We also applied our co-delivery methods to promote HDR in mobilized human CD34+ PBSCs, a cell population relevant to clinical application across a wide range of hematopoietic disorders. We observed HDR rates of ~14% across multiple independent donors using co-delivery of megaTAL mRNA and rAAV. Although significantly less robust than in primary T cells, this rate is similar to previous work with ZFN mRNA and IDLV donor co-delivery to edit human cord blood– or bone marrow–derived CD34+ cells (11, 12). However, the rate at which we are successfully editing and maintaining the pluripotency of true HSCs within this population remains to be determined. Notably, our co-delivery approach in CD34+ cells promoted substantially greater cell toxicity than in primary T cells, similar to results reported with ZFN and TALEN editing. Optimization of HDR in CD34+ cells using this and other approaches [including Cas9 with dual-guide RNAs for efficient gene disruption (20)] will likely require a combinatorial manipulation of cell culture parameters to influence cell cycle and DNA repair pathway choice. Additionally, application of AAV serotypes with improved HSC transduction (34) and/or additional screening of recombinant serotypes may also facilitate editing outcomes.

In summary, we have established highly efficient methods to achieve targeted recombination within primary human hematopoietic cells by using co-delivery of megaTAL or TALEN-encoding mRNA and rAAV donor template. Although the packaging capacity of rAAV may limit some applications of this method, our findings highlight its potential for use in gene editing to engineer T cell products with a range of clinically relevant features and suggest that this platform may be translatable for use with alternative nucleases and cell types.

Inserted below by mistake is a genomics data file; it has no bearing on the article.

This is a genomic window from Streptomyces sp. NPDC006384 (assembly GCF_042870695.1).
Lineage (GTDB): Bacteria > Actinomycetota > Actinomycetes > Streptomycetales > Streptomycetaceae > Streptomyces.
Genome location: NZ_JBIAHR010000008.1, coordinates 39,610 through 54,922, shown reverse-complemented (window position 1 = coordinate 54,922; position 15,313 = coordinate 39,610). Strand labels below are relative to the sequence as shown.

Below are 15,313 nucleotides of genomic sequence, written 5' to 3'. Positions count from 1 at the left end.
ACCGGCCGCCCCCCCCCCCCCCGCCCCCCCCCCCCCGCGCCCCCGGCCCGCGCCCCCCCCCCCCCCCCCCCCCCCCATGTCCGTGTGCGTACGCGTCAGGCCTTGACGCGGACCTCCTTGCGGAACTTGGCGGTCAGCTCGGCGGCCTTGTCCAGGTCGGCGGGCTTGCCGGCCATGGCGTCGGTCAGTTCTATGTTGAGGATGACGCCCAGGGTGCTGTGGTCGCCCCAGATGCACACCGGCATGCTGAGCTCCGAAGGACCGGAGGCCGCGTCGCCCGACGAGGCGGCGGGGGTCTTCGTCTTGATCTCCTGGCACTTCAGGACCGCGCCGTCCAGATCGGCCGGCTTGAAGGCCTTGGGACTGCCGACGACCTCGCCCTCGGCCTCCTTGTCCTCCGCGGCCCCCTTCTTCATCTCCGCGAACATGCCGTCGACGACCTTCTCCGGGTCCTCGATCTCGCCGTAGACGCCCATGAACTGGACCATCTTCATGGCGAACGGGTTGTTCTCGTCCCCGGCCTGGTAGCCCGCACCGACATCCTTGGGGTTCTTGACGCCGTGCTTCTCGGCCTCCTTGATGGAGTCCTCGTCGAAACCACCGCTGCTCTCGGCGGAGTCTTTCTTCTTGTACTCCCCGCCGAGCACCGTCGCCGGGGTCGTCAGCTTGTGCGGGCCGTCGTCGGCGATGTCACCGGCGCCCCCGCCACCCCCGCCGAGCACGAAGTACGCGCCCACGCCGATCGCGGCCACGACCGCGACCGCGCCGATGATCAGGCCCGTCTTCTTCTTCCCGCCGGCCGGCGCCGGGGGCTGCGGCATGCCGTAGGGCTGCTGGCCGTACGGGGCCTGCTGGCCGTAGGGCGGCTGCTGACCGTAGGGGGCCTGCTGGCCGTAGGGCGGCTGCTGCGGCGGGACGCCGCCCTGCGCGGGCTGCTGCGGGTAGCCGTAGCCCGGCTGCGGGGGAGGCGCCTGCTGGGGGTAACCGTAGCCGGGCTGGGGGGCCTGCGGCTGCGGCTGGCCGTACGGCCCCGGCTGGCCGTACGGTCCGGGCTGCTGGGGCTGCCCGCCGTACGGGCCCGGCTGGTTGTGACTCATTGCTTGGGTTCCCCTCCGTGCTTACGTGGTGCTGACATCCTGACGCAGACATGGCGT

Experimental design (objectives, design, and prespecified components)

The objective of this study was to develop a protocol for directing the integration of exogenous coding sequences into the CCR5 locus of primary human T cells. Additional aims included assessing the impact of this gene editing on the homeostasis and cytotoxic T cell killing function in gene-edited cells and testing gene-editing reagents in adult human mobilized CD34+ peripheral blood mononuclear cells (PBMCs). We first performed pilot experiments to optimize our gene-editing protocols in primary T cells and determined sample sizes needed to achieve an 80% statistical power at a P value of 0.05 to detect differences in HDR rates by flow cytometry detection of stable GFP expression. For NSG experiments, we calculated the sample size needed to detect a 1 SD change in the number of CD4+ cells obtained at the end of the experiment with an 80% power and a P value of 0.05.

Nuclease design